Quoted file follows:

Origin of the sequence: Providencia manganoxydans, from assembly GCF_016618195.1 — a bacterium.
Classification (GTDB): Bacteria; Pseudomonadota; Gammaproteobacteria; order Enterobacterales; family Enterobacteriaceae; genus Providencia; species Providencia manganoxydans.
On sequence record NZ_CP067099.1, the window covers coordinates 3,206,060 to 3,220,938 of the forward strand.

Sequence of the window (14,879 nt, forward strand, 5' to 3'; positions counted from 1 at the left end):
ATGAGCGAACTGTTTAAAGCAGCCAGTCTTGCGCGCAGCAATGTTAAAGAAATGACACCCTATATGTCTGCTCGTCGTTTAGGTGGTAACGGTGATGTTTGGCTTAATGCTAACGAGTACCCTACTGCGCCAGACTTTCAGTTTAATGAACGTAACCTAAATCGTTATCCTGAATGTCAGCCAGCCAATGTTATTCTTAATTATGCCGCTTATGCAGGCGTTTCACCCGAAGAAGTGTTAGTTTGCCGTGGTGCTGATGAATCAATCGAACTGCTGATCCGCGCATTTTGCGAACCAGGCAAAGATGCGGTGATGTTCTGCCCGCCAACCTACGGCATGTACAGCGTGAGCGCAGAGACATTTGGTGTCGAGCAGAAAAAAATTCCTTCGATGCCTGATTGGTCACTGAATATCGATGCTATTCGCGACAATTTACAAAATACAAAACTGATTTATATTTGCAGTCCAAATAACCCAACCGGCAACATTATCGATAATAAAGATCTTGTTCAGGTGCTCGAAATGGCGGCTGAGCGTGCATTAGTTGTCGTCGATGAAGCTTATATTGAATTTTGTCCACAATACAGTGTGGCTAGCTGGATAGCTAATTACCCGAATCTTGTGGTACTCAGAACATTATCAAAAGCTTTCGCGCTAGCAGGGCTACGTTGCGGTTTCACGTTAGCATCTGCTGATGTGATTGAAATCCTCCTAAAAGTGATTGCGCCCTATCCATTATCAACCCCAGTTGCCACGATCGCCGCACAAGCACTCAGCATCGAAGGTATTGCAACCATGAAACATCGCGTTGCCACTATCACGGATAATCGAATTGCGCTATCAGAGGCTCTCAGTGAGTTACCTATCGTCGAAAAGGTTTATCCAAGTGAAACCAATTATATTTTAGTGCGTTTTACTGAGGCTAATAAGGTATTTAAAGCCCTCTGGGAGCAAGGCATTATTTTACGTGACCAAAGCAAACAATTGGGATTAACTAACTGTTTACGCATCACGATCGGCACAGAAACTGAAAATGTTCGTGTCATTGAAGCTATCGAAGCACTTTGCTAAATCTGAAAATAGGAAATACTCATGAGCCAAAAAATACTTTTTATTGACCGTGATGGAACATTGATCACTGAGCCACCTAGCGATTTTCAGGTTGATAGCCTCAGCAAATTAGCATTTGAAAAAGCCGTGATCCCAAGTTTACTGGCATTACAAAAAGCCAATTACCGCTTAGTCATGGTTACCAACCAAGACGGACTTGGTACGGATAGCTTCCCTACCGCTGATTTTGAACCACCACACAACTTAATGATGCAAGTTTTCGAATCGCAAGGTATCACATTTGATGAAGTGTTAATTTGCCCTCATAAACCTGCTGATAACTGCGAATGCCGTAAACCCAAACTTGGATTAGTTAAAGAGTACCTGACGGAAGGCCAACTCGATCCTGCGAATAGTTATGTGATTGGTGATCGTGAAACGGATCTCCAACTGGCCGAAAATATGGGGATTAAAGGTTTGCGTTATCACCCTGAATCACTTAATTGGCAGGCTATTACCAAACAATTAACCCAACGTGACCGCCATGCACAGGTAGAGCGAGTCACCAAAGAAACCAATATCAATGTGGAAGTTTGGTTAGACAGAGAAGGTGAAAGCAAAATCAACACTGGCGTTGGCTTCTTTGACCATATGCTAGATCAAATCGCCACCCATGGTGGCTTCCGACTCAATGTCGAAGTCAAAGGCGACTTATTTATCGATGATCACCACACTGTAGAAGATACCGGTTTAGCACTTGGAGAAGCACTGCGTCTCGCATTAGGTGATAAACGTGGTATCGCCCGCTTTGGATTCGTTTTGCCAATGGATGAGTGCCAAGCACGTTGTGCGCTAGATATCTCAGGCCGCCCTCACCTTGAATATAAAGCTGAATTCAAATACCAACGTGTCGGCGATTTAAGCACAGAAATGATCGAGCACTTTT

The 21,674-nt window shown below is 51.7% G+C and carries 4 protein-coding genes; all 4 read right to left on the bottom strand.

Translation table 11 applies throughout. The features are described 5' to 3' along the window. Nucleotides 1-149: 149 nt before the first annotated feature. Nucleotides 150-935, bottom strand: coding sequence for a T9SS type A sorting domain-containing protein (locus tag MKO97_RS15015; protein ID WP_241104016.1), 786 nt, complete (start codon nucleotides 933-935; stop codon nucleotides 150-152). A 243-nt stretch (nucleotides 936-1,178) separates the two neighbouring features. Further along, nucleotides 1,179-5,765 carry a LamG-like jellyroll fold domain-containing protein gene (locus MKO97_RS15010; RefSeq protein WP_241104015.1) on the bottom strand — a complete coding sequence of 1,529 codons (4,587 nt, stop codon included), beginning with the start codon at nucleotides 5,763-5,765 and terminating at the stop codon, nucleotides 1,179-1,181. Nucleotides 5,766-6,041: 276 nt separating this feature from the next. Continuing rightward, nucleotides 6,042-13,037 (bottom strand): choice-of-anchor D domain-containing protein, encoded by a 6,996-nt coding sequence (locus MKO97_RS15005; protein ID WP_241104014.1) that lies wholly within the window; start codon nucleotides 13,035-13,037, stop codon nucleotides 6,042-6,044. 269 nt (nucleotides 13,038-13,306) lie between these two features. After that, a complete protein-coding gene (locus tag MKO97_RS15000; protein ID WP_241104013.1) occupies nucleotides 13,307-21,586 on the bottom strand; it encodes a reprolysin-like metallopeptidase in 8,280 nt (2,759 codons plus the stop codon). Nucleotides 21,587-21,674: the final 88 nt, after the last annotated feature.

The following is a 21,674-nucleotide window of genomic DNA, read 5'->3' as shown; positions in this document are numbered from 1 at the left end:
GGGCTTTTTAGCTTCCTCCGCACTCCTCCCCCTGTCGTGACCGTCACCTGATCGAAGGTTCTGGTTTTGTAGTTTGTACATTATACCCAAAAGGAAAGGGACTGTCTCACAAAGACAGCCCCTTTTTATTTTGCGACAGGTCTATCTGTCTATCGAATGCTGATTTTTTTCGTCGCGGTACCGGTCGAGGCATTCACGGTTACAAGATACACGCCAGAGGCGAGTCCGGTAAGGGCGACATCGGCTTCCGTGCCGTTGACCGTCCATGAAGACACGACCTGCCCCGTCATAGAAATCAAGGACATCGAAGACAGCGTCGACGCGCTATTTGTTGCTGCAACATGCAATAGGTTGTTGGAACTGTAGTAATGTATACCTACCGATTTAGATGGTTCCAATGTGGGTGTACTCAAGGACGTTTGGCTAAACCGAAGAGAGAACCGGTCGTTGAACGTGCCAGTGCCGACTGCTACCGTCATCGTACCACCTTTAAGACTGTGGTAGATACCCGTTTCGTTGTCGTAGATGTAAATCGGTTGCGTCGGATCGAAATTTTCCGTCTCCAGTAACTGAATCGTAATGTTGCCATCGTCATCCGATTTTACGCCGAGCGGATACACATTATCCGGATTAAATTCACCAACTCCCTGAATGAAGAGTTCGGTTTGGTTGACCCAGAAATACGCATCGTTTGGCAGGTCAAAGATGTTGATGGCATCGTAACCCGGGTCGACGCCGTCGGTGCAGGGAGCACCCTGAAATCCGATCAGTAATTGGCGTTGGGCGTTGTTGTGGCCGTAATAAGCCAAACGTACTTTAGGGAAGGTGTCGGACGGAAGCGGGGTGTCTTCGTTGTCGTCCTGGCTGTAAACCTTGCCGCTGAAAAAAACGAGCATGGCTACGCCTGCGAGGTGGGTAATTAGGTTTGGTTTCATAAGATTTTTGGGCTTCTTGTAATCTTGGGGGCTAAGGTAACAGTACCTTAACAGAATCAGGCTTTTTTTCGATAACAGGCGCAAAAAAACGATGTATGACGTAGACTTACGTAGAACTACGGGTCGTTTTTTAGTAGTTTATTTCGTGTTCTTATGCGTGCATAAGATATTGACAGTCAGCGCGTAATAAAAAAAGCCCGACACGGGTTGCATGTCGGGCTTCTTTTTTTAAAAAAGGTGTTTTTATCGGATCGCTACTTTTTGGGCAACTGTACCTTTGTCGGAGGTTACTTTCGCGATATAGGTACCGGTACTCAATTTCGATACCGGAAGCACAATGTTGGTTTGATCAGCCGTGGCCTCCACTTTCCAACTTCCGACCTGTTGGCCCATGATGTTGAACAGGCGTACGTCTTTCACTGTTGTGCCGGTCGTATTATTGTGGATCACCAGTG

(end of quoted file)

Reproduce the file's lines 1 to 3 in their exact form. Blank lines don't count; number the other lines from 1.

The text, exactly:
Origin of the sequence: Providencia manganoxydans, from assembly GCF_016618195.1 — a bacterium.
Classification (GTDB): Bacteria; Pseudomonadota; Gammaproteobacteria; order Enterobacterales; family Enterobacteriaceae; genus Providencia; species Providencia manganoxydans.
On sequence record NZ_CP067099.1, the window covers coordinates 3,206,060 to 3,220,938 of the forward strand.